Sun | Sep 19, 2021

Martin Henry: Dom Rep repatriation crisis

Published:Friday | July 17, 2015 | 12:00 AMMartin Henry
Martin Henry
In this June 25 photo, a moving truck loaded with furniture approaches the border with Haiti, in Dajabon, Dominican Republic. Thousands of people from Haiti or merely of Haitian descent aren’t waiting to find out if they will be forcibly removed from the Dominican Republic now that the deadline has passed to apply for legal residency.

I was to have travelled to the Dominican Republic recently. I look a lot like the Haitians and the Dominican descendants of Haitians living there.

Recently, one of our morning dailies was cheerfully reporting 'Dom Rep not 'rounding up' Haitians', according to that country's ambassador here who had called a media conference on the matter. The other paper was dismally reporting, 'Food For the Poor rescues Haitians expelled from Dom Rep'. Both papers would, of course, know the journalistic principle of hearing from the other side and from the independent authority in a matter.

Ambassador Jose Tomas Ares had taken objection to the Gleaner editorial, 'Xenophobic Dom Rep' (June 26, 2015) and written a letter of rebuttal before his media conference.

The basic facts of the case as set out by the editorial are hardly a matter of dispute and were not seriously rebutted by Ambassador Ares: "Until a decade ago, persons born in the Dominican Republic were automatically citizens of the country. In 2004, the automaticity of birthright was changed in law. The arrangement was enshrined in a new constitution of 2010, which required that citizens be born to parents of whom at least one is Dominican and the other living in the country legally. Three years later, the Dominican Republic's Supreme Court retroactively applied the arrangement to 1929. "The upshot," The Gleaner fires off: "hundreds of thousands of people stripped of their citizenship."

Most of these people are Dominicans of Haitian descent - and black. In his defence, the ambassador advises that 11 per cent of the Dom Rep population is black, 73 per cent are mulattoes, and 16 per cent are white. The Gleaner is of the view that: "Few will doubt that this law is aimed primarily at black people of Haitian descent, who the mostly brown, mixed-race 'Dominicans' have historically held in contempt."

The Washington Post, in an older editorial, 'The Dominican Republic's discrimination against Haitians', proffers pretty much the same view of the situation: "Haiti and the Dominican Republic, uneasy neighbours on the island of Hispaniola, share a tangled and contentious history, by turns violent, cooperative and exploitative. That is the background, though hardly an excuse, for an unconscionable decision by the highest Dominican court that strips at least 200,000 ethnic Haitian migrants of any claim to citizenship, including those born on Dominican soil decades ago."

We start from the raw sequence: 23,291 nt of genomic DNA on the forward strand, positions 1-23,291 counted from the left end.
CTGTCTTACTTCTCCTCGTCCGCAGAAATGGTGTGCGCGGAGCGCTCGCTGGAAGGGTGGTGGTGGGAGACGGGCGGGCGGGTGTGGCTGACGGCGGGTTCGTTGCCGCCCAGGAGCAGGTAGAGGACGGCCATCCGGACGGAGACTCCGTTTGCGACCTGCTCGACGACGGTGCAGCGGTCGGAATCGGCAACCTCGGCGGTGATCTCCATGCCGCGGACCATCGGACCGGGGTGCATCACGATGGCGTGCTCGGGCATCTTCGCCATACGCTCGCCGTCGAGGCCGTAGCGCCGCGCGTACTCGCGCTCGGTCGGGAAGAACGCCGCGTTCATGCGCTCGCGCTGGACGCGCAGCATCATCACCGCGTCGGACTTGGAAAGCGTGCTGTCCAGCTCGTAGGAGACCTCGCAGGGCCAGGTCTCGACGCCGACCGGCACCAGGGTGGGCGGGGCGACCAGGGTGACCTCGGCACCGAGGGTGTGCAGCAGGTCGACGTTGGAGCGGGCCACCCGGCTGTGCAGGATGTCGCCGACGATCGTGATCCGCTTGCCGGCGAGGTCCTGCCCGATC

The Post continued: "The court's decision enshrines the deep-seated racism and discrimination suffered by Haitian migrants and their children, who have worked back-breaking jobs in Dominican sugar-cane fields and construction sites for many years. It leaves the migrants stateless, lacking even the certainty that their children can receive an education ... . Tens of thousands will be left in legal limbo, including those who have never set foot in Haiti and speak no Creole, Haiti's main language."

"For many years," the Washington Post posted, "the children of Haitian labourers born on Dominican soil were denied official documents on the grounds that their parents were 'in transit' -- even if they'd been working in the country for decades. A constitutional amendment in 2010 codified that systemic discrimination."

Independent Haiti invaded and militarily occupied the Dominican Republic for 22 years in the 1820s-1840s, imposing harsh and oppressive rule and was only expelled by counterforce in the Dominican War of Independence.

In 1937, in an anti-Haitian pogrom in the DR, perhaps as many as 200,000 black-skinned people were massacred. The slaughter, carried out by dictator Rafael Trujillo, targeted Haitians, along with Dominicans who looked dark enough to be Haitian - or whose inability to roll the 'r' in perejil, the Spanish word for 'parsley', gave them away.

Haiti (per-capita GDP around US$500) has turned out to be 10 times poorer than the Dominican Republic (per-capita GDP around US$5,000) supplying labour across the border for manual work at the base of the Dom Rep economy.